Lifelong Pals Give Special Perspective
Laura Lewis, Life Files
I am tired of talking about men, dating and failed relationships. I want to talk about the people who are always there regardless of anything — my friends.
One of my best friends is staying at my place while she looks for a new apartment in the area. Having Lori around reminds me how important my friendships are, especially as I forge my way through difficult times and too many disappointing relationships.
Lori has seen me through a variety of men. There aren’t that many, mind you, but there are enough to keep my diary full. She didn’t criticize when I dated the swimmer who couldn’t really swim, when I dated the almost rock star who wasn’t quite right, when I showed too much interest in the man who was dating someone else. But she was there to hear about each and every one and ready with encouragement when I came to my senses and moved on.
My recent breakup has been really hard, but the pain has been lessened with the help of Lori and my other close friends. It’s not that they always say the right thing, but they are there for me, willing to listen to my endless talk and take me out for a good time if needed.
I remember times when boys weren’t even a consideration, and it was just about friends. Then along came some cute boy and suddenly it seemed like I had a higher purpose, something more interesting to do than play with dolls (if you consider Barbie pushing Ken off her mansion really playing).
Now that I’m in my 20s, it becomes more of a challenge to find room for friends as my best ones seem to be pairing off and starting new lives. There just isn’t enough time between their relationships and work and family obligations and my own.
But now more than ever is when I need friends. Trying to grow up is hard, and I’m not sure how I’d get through it alone. I can rely on a boyfriend to help me through a bad work situation, but sometimes it’s much more helpful to look to someone who has known me since sixth grade, as many of my closest friends have.
Luckily, most of my pals aren’t willing to sacrifice our time together too much for men. But it can be tricky for all of us.
When I start a new relationship, I long to spend every minute with the other person, who often becomes a friend as well. I want to introduce him to my life, make new memories, get photo booth pictures done. But as I give most of my energy to new love, it is too easy to neglect those who have been there all along.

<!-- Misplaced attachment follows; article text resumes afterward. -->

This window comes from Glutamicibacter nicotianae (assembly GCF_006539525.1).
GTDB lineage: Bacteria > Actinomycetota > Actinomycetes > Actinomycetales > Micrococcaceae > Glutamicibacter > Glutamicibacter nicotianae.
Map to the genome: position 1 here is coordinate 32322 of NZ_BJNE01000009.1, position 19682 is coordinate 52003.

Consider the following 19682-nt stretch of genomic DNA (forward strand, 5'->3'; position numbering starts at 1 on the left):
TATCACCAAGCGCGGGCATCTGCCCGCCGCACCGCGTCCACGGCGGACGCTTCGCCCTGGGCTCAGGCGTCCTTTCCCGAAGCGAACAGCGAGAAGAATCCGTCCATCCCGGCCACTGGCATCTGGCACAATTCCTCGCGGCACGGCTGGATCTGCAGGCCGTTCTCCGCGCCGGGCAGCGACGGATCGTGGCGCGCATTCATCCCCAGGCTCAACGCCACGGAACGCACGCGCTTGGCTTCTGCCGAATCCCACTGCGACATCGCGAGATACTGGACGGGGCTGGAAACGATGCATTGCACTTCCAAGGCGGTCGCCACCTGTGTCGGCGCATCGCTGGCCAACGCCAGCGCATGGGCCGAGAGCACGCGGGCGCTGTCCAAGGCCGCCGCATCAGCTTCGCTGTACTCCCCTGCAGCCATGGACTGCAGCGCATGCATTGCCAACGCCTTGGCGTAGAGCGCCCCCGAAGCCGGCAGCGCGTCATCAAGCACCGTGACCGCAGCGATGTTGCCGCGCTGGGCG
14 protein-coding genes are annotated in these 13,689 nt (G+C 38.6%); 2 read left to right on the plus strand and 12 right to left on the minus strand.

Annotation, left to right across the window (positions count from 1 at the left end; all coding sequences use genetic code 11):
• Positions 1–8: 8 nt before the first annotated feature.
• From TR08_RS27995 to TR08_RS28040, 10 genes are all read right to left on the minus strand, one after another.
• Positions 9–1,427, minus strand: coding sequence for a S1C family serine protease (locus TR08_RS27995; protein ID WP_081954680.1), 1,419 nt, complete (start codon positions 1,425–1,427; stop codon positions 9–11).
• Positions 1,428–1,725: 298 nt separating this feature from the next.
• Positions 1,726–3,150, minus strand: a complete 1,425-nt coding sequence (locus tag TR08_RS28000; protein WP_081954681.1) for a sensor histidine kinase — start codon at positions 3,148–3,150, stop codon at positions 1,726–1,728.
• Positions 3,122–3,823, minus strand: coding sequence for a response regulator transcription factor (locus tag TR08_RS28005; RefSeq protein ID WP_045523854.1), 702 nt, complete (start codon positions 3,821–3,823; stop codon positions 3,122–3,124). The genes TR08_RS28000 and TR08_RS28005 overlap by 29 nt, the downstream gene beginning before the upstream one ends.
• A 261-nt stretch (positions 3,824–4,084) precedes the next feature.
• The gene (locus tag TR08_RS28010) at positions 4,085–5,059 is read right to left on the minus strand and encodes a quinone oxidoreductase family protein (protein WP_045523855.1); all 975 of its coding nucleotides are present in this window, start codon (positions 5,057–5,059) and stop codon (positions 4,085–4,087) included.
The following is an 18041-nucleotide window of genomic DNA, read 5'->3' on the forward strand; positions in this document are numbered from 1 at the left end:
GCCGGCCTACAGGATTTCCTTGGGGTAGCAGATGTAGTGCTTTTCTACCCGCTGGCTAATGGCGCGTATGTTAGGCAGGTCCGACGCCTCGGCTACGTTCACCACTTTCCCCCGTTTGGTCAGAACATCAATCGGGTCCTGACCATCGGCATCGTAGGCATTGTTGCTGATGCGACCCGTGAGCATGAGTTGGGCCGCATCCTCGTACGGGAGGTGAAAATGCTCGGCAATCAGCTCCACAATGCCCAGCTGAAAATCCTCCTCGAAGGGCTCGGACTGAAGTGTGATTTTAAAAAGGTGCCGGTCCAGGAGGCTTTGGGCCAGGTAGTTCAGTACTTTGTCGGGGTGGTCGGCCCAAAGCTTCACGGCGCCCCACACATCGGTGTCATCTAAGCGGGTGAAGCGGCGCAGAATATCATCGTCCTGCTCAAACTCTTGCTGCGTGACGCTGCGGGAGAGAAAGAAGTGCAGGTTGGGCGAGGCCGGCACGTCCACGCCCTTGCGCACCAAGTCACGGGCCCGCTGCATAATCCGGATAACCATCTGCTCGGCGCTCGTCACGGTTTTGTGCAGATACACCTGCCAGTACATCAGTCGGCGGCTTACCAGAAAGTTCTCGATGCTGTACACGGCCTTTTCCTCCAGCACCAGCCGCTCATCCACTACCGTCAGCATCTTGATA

What do you value most in a friend?
Sense of humor
And that’s not the way to go, because it’s not worth it or necessary to overlook a friend, even temporarily. Yet, true friends understand because we all go through the same thing.
I understood when Lori’s relationship meant less time for me. I didn’t like it, but I understood. It can be hard to give up a friend’s time to someone else, but sometimes you have to.
With real friends, it’s not about choosing one person over another. It’s about understanding what makes each other happy and putting that above all else. And then being there when she needs you, even it seems like she didn’t need you for a long time.
I hope my friends see me as one of the good ones. I know that there isn’t always time to be the best I can be, but there is always the desire to be as involved as possible in their lives.
To this date, other than the deaths of relatives, the greatest losses in my life have involved friends. As Bette Midler says, “You got to have friends,” and I plan on holding onto mine.
So I suggest calling that friend you haven’t talked to in a long time. That’s what you’re here for, isn’t it?
Laura Lewis is an adventurous 20-something who knows how to make the most of being single. Her column appears every other Thursday.
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